We’ve all heard the expression a million times and we’ve all used the expression (probably another million times) while teaching our kids a lesson or three at some point along the way, but is it true? Can you literally not judge a book by its cover?

My youngest daughter had a terrific idea to use a graphic organizer like the kind employed in her 2nd grade classroom to actually put this You Can’t Judge A Book By Its Cover assumption to the test once and for all. The idea with this activity is to judge a book solely on the title and the cover art, before reading it, and then see if your kid’s judge-y guesses were spot-on or way out there.

Judge a book by its cover activity reading Smallest Girl in the Smallest Grade Activity

What You’ll Need

  • a new (or new-to-your-child) kid’s book
  • two sheets of plain paper
  • pencil

Getting Started

It’s important that your voracious reader isn’t allowed to read (or even see!) the new book you’ll use for this activity until you are ready to actually get started. This will ensure their guesses are 100 percent off-the-cuff. When ready, place the paper and pencil down next to the closed book. Help your child make two spider graphic organizers (see below), one on each sheet of paper, by drawing a big oval in the center and then eight lines radiating from it. Next, write the title and author’s name in the center of the ovals. Now ask your child to look closely at the book’s front and back cover art, to consider the possible meaning(s) of the title, and to think about what it all might mean from a character personality and plot line standpoint.

Judge a book by its cover Graphic Organzier Activity

Judging a Book by its Cover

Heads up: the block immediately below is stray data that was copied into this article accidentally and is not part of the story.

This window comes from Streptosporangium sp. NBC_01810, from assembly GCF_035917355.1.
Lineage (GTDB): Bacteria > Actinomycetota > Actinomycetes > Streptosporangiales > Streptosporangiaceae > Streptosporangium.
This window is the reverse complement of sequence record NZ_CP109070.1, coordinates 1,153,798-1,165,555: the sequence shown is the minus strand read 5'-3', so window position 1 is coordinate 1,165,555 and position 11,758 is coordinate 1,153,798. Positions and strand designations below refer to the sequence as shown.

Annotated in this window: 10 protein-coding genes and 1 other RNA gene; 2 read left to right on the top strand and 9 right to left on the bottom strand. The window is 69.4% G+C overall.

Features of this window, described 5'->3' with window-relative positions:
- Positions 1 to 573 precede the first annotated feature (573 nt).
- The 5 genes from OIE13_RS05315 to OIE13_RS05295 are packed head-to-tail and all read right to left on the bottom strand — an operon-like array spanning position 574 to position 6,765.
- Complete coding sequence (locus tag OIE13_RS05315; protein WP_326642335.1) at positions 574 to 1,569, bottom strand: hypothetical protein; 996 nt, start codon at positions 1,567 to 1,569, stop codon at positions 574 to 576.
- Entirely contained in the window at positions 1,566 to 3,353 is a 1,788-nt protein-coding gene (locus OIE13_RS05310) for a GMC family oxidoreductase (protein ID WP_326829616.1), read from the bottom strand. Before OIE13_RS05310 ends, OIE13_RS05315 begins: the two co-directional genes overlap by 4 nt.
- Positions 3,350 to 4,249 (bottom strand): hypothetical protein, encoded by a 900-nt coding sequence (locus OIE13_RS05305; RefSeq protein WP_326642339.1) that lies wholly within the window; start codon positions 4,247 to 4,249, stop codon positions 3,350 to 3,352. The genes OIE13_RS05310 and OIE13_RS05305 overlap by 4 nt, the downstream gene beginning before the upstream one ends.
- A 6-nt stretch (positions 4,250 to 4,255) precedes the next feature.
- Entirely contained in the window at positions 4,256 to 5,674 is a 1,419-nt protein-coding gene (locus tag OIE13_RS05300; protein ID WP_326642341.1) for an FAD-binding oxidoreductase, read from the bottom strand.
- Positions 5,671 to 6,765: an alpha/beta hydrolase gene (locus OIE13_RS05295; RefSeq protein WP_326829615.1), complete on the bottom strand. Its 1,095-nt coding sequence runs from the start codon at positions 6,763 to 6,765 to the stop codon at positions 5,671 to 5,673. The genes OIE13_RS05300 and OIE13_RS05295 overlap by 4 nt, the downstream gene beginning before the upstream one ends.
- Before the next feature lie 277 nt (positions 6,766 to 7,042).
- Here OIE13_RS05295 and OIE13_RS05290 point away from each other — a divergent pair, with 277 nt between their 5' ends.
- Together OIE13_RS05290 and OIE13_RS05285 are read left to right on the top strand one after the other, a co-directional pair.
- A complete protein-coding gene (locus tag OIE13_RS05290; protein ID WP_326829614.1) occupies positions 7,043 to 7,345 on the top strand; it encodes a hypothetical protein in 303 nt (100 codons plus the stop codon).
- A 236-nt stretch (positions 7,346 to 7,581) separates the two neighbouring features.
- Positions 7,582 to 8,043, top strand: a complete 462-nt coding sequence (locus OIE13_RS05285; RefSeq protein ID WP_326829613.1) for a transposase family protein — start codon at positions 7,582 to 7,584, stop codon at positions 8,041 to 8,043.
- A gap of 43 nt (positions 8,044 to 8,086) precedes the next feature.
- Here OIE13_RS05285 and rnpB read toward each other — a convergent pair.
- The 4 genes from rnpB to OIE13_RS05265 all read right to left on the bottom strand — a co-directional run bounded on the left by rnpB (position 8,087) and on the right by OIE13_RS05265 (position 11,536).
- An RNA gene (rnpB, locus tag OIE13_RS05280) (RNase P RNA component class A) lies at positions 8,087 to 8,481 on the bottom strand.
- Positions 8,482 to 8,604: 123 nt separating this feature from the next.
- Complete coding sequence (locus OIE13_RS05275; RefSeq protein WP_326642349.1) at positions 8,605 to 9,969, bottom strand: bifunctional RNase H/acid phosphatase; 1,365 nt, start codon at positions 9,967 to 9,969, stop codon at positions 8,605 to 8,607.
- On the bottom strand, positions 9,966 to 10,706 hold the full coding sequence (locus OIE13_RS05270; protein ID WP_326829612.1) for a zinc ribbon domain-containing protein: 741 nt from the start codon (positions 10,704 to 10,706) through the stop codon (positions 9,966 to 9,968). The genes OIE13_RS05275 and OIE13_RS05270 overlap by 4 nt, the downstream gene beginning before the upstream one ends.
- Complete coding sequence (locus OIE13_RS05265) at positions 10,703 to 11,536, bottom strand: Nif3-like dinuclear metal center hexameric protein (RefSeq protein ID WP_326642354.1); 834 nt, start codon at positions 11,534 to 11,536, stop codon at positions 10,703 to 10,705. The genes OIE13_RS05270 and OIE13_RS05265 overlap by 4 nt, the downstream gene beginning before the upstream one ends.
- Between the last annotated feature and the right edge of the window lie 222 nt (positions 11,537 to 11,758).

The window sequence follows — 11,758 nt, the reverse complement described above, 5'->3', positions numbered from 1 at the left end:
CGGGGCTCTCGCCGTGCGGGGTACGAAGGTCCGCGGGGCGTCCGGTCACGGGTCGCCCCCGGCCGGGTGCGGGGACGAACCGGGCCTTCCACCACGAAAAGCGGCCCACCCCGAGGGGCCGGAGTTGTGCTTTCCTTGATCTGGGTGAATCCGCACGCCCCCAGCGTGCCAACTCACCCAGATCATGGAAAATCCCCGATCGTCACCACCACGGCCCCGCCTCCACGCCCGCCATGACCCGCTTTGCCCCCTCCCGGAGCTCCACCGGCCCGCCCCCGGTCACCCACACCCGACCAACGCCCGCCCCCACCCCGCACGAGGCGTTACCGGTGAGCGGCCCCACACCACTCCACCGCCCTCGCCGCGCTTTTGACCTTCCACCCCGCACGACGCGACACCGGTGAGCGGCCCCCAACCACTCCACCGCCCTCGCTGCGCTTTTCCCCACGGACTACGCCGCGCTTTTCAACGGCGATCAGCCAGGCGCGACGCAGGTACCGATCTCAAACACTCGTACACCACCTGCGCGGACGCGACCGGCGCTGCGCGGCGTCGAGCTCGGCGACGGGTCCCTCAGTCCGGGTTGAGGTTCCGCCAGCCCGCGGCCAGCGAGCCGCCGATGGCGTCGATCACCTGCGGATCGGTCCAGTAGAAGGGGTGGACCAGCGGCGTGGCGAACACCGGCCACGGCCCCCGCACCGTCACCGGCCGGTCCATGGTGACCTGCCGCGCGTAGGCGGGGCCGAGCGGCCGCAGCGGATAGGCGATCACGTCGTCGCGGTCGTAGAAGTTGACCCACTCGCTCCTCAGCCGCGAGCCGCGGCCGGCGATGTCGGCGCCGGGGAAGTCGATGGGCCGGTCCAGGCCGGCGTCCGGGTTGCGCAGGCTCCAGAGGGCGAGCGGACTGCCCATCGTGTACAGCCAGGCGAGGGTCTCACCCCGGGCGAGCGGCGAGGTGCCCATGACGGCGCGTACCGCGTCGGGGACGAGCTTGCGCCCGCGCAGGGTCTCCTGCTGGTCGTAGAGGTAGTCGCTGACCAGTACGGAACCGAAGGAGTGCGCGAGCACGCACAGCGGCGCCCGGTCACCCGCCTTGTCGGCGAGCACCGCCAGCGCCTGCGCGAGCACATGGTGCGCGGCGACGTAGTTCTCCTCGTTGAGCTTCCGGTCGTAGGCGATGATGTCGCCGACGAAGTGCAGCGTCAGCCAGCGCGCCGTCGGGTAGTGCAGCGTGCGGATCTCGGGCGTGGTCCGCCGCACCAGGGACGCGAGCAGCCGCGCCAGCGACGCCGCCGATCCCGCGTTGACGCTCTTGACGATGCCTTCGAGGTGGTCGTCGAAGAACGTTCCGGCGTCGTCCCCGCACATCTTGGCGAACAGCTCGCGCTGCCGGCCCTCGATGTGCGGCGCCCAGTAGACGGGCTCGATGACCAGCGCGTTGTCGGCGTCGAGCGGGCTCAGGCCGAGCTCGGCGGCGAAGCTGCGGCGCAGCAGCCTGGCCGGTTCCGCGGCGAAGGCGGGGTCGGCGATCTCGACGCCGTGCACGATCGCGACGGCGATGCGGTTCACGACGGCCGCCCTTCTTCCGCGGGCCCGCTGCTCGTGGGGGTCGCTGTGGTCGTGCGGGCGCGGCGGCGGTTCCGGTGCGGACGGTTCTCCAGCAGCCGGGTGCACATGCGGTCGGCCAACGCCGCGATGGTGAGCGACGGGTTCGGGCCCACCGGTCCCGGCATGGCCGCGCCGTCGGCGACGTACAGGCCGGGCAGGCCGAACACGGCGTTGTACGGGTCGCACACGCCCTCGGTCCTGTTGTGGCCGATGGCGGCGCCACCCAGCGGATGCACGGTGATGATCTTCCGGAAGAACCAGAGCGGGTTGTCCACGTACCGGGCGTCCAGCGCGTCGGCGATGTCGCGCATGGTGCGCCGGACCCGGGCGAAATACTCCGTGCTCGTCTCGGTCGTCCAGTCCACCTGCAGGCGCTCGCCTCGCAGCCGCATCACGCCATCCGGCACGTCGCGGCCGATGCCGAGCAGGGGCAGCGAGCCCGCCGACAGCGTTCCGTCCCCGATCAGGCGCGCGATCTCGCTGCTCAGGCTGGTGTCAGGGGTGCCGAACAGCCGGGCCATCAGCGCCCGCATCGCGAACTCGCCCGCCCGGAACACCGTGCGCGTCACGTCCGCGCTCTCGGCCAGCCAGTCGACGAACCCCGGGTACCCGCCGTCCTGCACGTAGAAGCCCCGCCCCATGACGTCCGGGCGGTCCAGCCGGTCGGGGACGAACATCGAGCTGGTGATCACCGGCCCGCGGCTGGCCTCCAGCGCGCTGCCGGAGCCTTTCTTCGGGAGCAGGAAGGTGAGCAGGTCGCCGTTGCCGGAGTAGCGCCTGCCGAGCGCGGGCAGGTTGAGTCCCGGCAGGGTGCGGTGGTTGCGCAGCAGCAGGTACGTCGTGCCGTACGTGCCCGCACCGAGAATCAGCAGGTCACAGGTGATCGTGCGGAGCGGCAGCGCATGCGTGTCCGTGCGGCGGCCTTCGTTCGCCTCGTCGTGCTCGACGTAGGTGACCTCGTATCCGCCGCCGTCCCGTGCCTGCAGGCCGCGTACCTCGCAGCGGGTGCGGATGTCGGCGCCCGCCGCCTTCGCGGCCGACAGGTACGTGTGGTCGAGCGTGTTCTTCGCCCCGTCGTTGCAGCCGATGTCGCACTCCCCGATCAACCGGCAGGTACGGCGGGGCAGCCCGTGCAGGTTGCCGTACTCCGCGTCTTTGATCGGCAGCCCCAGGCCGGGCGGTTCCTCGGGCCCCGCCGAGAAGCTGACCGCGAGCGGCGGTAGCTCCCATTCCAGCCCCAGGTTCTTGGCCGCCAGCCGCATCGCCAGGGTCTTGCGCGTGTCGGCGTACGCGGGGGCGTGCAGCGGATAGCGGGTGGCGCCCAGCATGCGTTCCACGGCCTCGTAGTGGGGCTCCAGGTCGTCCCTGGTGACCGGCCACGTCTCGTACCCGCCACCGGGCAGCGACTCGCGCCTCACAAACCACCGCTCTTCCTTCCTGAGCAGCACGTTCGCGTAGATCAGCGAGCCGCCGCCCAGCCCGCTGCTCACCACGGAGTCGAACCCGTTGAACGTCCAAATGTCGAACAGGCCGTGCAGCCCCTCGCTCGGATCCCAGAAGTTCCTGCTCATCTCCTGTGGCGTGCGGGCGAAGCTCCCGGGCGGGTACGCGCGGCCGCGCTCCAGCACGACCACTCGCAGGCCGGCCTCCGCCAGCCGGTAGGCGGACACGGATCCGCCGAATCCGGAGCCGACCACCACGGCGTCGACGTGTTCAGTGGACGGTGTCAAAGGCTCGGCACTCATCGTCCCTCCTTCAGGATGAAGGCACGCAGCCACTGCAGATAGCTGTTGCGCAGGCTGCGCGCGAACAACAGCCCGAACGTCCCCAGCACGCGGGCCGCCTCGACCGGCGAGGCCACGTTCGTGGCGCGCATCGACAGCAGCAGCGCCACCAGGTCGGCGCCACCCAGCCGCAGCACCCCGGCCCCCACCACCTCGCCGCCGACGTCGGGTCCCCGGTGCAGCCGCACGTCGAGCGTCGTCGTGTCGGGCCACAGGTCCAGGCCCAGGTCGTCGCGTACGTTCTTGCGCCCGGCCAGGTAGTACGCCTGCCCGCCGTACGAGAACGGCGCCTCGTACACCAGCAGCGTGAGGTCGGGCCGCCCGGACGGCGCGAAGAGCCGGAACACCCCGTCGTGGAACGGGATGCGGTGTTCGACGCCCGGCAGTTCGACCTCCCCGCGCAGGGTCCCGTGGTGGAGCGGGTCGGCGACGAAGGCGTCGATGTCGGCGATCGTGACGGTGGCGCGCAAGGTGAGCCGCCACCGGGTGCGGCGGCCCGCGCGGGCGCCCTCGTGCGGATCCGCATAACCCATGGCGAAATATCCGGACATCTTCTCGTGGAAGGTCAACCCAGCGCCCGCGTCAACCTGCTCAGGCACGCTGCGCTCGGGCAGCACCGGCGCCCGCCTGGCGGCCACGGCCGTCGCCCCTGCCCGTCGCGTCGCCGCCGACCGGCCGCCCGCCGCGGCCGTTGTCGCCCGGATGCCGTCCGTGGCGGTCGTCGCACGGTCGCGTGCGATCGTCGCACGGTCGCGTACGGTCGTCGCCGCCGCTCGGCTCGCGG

My little girl used Grammy-nominated kindie musician Justin Roberts‘ debut children’s book for her first graphic organizer activity. We’ve long adored Roberts’ whip smart pop-rock family music and couldn’t wait to flip through the pages of his first ever children’s picture book, The Smallest Girl in The Smallest Grade, which was just published this fall. My 7-year-old daughter wrote out eight ideas she had about the book based on the title and artwork onto the eight lines of her first graphic organizer. She thought the smallest girl would be a know-it-all, a teacher’s pet, and a bit clumsy, and that the class was a very good one. Did she judge correctly? Can you judge a book by its cover? Let’s see!

Judge a book by its cover Graphic Organzier Activity Smallest Girl in the Smallest Grade Reading

Wrapping it Up

Read the book together and then complete the second graphic organizer with eight actual plot points and character details from the book. Did your child judge correctly? My girl was way, way off. I won’t go all “spoiler alert” here because you’ll want to check out The Smallest Girl in The Smallest Grade yourself, but that class of kids would most certainly NOT be defined as “good!”

I guess it’s true then, you can’t judge a book by its cover!


Bonus Tip

How would your kiddo like to use concept artwork sketches, a title, and some illustrated sample pages to judge a book that doesn’t even exist yet by its future cover?! It’s simple! To make this novel bonus idea work, use a graphic organizer in conjunction with kickstarting a kid’s picture book like Sometimes You Need A Jellyfish by Chris Routly. You and your little reader can check out some sketches Routly originally drew for his oldest son, look over a few fully illustrated sample pages, gaze at the bright and fun cover art and even watch the author’s video for more clues about the plot. After the crowdsourcing campaign is successful and the finished product is delivered to you, read it, draw up another graphic organizer to see if you guessed correctly a few months prior, and know that you played a major role in a brand new original book being published—a book that also probably cannot be judged by its cover!

Judge a book by its cover Graphic Organzier Activity Smallest Girl in the Smallest Grade Reading

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About Jeff Bogle

Jeff Bogle

Jeff Bogle is an at-home dad who writes humorously about parenting and All Things Childhood on his site Out With The Kids. He is married to an adorable redheaded gal and has two lovely little ladies 12 and under who provide him with countless hours of humorous in-home entertainment, and who get to hear, see, and play with more cool stuff than you can possibly imagine.

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